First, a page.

Let’s look at a couple recent films about the subject of convicted murderers released from jail. Both come from foreign countries (Britain & France (unless you live in Britain & France, then in that case these would be domestic movies)), and both deal with trying to readjust to being back in the world.
First up we have I’ve Loved You So Long from director Philippe Claudel and starring Kristin Scott Thomas (who has lived in France since the late 80’s, so in the movie it’s explained to others that she used to live in England to justify her Britishy French accent). We start with Juliette (Kristin) waiting in an airport for her sister Léa (Elsa Zylberstein) to pick her up. We don’t know what’s up yet, but there’s obviously something going on. There’s a distance between the two sisters, and we’re not sure where Kristen is arriving from. Ya see, if this were an American movie, we would’ve started with cell doors opening, shuffling feet down a corridor and looks from ugly inmates as Kristin made her exit. As she walks through the big doors into daylight, a prison hack would say to her “Be good.” So that’s one cliche done away with.
Léa drives Juliette to her home, but their conversation still doesn’t tell us a lot (which is nice for a change). We aren’t inundated with tons of exposition, and we have to be patient. We meet Léa’s husband and her two adopted Vietnamese girls. Pay attention American movie makers, this is how you cast children. They aren’t precocious and talk like adults. They are regular kids. When one of them wants Juliette to come see her room, that reminded me of my nieces at that age. We also learn that Léa’s husband is not too hot to have Juliette around, cuz after all, she’s s convicted killer.
Juliette needs to reenter society, get a job, and learn how to be around people. She’s somewhat a mystery to Léa’s friends, because no one knew she had a sister. There are a lot of nosy questions to get to the bottom who Juliette is, and Kristin does an excellent job of being uncomfortable. It’s a slow burn to see her acclimate to this new world, and it’s refreshing to have a story unfold at a leisurely pace.
I’m not gonna tell ya the whole movie, cuz frankly it’s dinner time and I still gotta mention the next movie. I will tell ya to be patient with it and it’s a very nice character study. However, the ending bothered me a little because it was a little too Hollywood. Yes, it was satisfying, but maybe it shouldn’t have been.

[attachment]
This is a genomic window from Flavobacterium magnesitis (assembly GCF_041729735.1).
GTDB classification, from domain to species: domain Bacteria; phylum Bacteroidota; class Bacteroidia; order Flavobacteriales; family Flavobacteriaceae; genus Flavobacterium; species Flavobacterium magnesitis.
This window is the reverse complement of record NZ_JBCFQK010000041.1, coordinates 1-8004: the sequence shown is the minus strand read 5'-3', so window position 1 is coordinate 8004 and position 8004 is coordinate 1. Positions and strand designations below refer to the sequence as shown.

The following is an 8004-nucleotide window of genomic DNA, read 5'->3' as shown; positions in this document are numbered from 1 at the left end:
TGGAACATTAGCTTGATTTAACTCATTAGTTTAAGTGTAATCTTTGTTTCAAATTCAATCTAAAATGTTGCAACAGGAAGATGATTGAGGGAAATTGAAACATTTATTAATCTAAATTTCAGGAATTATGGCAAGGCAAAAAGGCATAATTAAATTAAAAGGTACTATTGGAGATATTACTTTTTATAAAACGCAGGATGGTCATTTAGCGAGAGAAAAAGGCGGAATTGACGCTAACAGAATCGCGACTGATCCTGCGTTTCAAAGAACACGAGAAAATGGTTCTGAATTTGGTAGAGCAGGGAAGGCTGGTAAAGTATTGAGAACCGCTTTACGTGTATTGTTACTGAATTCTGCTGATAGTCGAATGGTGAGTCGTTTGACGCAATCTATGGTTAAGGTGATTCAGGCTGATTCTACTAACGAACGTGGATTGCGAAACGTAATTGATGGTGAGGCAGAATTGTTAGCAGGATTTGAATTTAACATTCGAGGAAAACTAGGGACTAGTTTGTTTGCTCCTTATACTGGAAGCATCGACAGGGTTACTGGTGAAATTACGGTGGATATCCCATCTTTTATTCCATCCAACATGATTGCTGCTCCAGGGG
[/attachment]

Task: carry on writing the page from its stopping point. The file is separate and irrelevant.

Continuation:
Next up in our murderous double feature is Boy A. This stars Spiderman-to-be Andrew Garfield as a young man just out of prison. He’s being prepped by Peter Mullan on how he can reenter the world. As in I’ve Loved You So Long, we are dropped right into the story. We don’t know what the dealio is with young Spiderman or why he’s being given a new identity. As the story progresses we are treated to that old standby, the flashback. But we’re still not given the whole story. The flashbacks follow a linear path, just like the present storyline does. Jack (Garfield) gets back into a society he knows nothing about (he’s been in jail since he was a child). He has to learn how to function with a new job, make new friends, and even learn how to get his freak on with a secretary. The flashbacks show us the journey of the shy, bullied boy and how he ended up in the predicament he’s in. Boy A is from a novel by Jonathan Trigell, and is said to be inspired by the murder of James Bulger in 1993. I remember that story when it happened. It’s pretty awful.
What Boy A does (for me), is make me think is rehabilitation possible? And if it is, do people deserve it? I know how I would react if a crime was committed against me or my loved ones. I would want swift justice. But I’m reminded of a story someone told me about the infamous Michael Dukakis debate question, when asked what he would do if his wife were raped and murdered. Now this person told me Dukakis said “I would want to kill them. But the law should be better than that.” In reality, that’s not what Dukakis said, and many people felt it cost him the election (that wasn’t the only thing to cost him the election). This is one of those cases where “print the legend,” is better than what actually happened. The law should be better than people, because it’s supposed to protect us. But I would still want swift and violent justice on people that did me and mine wrong.
Boy A doesn’t take the easy way out like I Love You So Long kinda did, but they are good contrasts to each other. I was hoping the French movie was going to make me feel really awful by the end, but I was kind of glad it didn’t. By the end of the British film, I was hoping it would make me feel better, but I was kind of glad it didn’t.